A FOSTA Of One's Own: UK Parliament Members Looking To Punish Websites, Push Traffickers Underground
from the FOSTA-Home-Secretary-is-not-a-position-that-needs-to-exist dept
Our government decided to make the internet worse, endanger the lives of sex workers, and make it harder for law enforcement to hunt down sex traffickers. And it was all done in the name of fighting sex trafficking. SESTA/FOSTA’s passage immediately contributed to all three problems upon passage, throwing sex workers under the bus along with Section 230 immunity. The upside for the government was obvious: it could now target websites and site owners, rather than sex traffickers, for grandstanding prosecutions.
Violet Blue reports for Engadget that the UK government — no stranger to terrible laws targeting the internet — is thinking about copy-pasting FOSTA for its own use. It would also like to do all the things listed above, only without the minimal restraint of the First Amendment.
A self-appointed group of MPs (the “All-Party Parliamentary Group on Prostitution and the Global Sex Trade”) fronted by Ms. Champion made a call to ban “prostitution websites” during a Wednesday House of Commons debate. Conflating sex work with trafficking just like their American counterparts, they claim websites where workers advertise and screen clients “directly and knowingly” profit from sex trafficking.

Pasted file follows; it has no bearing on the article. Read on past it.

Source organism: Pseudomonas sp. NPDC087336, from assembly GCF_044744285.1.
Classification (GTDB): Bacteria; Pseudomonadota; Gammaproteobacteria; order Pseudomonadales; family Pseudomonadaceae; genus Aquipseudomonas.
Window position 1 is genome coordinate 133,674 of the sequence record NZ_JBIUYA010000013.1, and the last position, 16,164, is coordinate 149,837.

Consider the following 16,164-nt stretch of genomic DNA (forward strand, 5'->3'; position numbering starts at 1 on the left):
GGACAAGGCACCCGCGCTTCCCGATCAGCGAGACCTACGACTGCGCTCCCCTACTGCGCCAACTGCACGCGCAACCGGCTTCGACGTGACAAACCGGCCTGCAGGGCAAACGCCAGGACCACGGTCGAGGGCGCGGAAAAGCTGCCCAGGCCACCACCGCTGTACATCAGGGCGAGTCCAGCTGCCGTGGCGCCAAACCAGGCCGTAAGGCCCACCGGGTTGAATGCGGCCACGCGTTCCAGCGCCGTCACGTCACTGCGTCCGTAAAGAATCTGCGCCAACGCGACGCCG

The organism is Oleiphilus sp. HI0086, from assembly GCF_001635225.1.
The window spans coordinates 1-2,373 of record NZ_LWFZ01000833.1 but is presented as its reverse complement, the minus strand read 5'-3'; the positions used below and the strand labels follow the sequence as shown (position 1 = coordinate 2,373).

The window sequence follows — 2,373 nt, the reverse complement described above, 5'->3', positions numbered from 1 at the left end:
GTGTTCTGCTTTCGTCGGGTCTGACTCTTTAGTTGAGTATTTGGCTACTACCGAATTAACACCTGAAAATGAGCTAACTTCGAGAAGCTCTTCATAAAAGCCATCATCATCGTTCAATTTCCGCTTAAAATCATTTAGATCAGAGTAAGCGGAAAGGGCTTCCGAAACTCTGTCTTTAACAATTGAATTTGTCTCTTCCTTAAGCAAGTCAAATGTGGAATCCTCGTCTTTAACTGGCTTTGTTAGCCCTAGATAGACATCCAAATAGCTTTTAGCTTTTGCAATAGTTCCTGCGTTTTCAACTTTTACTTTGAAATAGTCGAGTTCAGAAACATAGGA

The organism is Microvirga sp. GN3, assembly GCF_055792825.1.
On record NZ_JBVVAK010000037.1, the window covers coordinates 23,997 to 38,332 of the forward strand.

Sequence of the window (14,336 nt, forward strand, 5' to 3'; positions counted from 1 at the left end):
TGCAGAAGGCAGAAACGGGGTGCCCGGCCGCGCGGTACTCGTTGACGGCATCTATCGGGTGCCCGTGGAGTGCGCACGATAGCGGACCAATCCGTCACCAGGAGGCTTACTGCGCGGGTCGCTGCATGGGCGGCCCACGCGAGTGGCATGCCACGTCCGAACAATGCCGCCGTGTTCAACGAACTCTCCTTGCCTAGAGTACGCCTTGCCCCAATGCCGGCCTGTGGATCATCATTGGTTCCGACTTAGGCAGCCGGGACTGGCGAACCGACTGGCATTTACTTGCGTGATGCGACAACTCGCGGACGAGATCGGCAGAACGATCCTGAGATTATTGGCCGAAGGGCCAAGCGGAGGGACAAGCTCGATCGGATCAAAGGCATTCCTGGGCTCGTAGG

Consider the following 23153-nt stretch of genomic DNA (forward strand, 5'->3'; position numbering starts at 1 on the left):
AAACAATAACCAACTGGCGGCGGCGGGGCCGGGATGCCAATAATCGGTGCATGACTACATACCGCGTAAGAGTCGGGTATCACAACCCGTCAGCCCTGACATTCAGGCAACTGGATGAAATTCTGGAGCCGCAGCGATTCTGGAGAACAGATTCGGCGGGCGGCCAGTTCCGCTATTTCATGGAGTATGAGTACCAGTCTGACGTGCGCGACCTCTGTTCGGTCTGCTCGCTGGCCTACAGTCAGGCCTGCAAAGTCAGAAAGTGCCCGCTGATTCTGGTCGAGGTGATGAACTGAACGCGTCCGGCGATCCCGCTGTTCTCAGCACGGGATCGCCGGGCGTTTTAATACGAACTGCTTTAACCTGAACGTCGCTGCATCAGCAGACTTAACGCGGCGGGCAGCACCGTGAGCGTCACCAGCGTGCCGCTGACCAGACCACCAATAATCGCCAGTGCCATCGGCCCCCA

Watching British politicians advance something as broken and harmful as FOSTA-SESTA is like watching an animal try to chew its leg off to escape a trap — while we’re all standing outside the glass enclosure shouting “that’s the wrong leg!” Champion is apparently OK about the fact that they’re parroting Trump and FOSTA-SESTA; she’s even joked that it’s a special kind of irony. Indeed.
It’s not that sex trafficking doesn’t exist or shouldn’t be addressed. It’s that this “solution” does nothing to solve the problem. It only makes it worse. It drives traffickers underground, making law enforcement’s job that much more difficult. And it impairs the ability of sex workers — those who have chosen this line of work freely — to earn a living. It increases the dangers they face, especially when paired with increased criminalization of those purchasing sex.
The adoption of FOSTA as a blueprint for sex trafficking legislation also ignores the ugly truth about its support stateside. It’s not about sex trafficking. It’s about punishing those who are easiest to reach: websites and customers. That sex trafficking will hum along under the radar uninterrupted doesn’t phase supporters of this law. It’s enough that the government will publicly hang a few website owners for content posted by third parties.
It will be worse in the UK where a challenge along civil liberties lines is more likely to fail. UK speech laws are a mess and it’s unlikely opponents of the proposed law will find judicial relief from UK FOSTA knockoff. The lives the law endangers are of zero concern to a majority of politicians and the platform the law is built on — ending sex trafficking — is something very few feel comfortable taking a stand against.